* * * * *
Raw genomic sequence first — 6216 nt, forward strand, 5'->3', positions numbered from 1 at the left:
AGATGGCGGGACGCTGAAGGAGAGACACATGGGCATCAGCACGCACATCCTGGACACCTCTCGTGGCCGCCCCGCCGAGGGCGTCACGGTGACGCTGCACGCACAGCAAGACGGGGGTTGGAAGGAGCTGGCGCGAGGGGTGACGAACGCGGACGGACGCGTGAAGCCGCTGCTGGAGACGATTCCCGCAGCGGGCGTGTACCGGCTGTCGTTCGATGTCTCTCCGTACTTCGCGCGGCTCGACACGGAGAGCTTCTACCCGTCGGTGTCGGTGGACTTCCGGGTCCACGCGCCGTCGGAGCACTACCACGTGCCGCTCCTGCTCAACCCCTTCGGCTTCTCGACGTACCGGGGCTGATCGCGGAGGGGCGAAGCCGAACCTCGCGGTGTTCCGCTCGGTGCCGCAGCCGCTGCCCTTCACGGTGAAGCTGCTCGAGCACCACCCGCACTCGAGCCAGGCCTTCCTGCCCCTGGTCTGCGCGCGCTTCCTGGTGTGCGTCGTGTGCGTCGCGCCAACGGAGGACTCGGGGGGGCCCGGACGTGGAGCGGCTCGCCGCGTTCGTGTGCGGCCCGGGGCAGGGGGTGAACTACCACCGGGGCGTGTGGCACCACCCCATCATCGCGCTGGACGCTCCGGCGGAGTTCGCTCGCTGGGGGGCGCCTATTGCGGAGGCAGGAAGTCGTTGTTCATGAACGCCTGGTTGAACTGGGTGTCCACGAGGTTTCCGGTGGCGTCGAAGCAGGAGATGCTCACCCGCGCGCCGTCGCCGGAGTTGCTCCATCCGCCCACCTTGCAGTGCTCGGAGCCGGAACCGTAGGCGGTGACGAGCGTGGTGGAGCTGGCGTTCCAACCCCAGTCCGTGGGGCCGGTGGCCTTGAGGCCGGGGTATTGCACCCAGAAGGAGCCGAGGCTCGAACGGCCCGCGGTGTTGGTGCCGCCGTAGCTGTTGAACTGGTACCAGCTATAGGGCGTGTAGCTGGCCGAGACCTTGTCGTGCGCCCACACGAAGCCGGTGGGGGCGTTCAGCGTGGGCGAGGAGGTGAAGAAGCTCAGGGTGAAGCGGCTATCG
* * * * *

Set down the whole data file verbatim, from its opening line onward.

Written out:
Raw genomic sequence first — 6216 nt, forward strand, 5'->3', positions numbered from 1 at the left:
AGATGGCGGGACGCTGAAGGAGAGACACATGGGCATCAGCACGCACATCCTGGACACCTCTCGTGGCCGCCCCGCCGAGGGCGTCACGGTGACGCTGCACGCACAGCAAGACGGGGGTTGGAAGGAGCTGGCGCGAGGGGTGACGAACGCGGACGGACGCGTGAAGCCGCTGCTGGAGACGATTCCCGCAGCGGGCGTGTACCGGCTGTCGTTCGATGTCTCTCCGTACTTCGCGCGGCTCGACACGGAGAGCTTCTACCCGTCGGTGTCGGTGGACTTCCGGGTCCACGCGCCGTCGGAGCACTACCACGTGCCGCTCCTGCTCAACCCCTTCGGCTTCTCGACGTACCGGGGCTGATCGCGGAGGGGCGAAGCCGAACCTCGCGGTGTTCCGCTCGGTGCCGCAGCCGCTGCCCTTCACGGTGAAGCTGCTCGAGCACCACCCGCACTCGAGCCAGGCCTTCCTGCCCCTGGTCTGCGCGCGCTTCCTGGTGTGCGTCGTGTGCGTCGCGCCAACGGAGGACTCGGGGGGGCCCGGACGTGGAGCGGCTCGCCGCGTTCGTGTGCGGCCCGGGGCAGGGGGTGAACTACCACCGGGGCGTGTGGCACCACCCCATCATCGCGCTGGACGCTCCGGCGGAGTTCGCTCGCTGGGGGGCGCCTATTGCGGAGGCAGGAAGTCGTTGTTCATGAACGCCTGGTTGAACTGGGTGTCCACGAGGTTTCCGGTGGCGTCGAAGCAGGAGATGCTCACCCGCGCGCCGTCGCCGGAGTTGCTCCATCCGCCCACCTTGCAGTGCTCGGAGCCGGAACCGTAGGCGGTGACGAGCGTGGTGGAGCTGGCGTTCCAACCCCAGTCCGTGGGGCCGGTGGCCTTGAGGCCGGGGTATTGCACCCAGAAGGAGCCGAGGCTCGAACGGCCCGCGGTGTTGGTGCCGCCGTAGCTGTTGAACTGGTACCAGCTATAGGGCGTGTAGCTGGCCGAGACCTTGTCGTGCGCCCACACGAAGCCGGTGGGGGCGTTCAGCGTGGGCGAGGAGGTGAAGAAGCTCAGGGTGAAGCGGCTATCG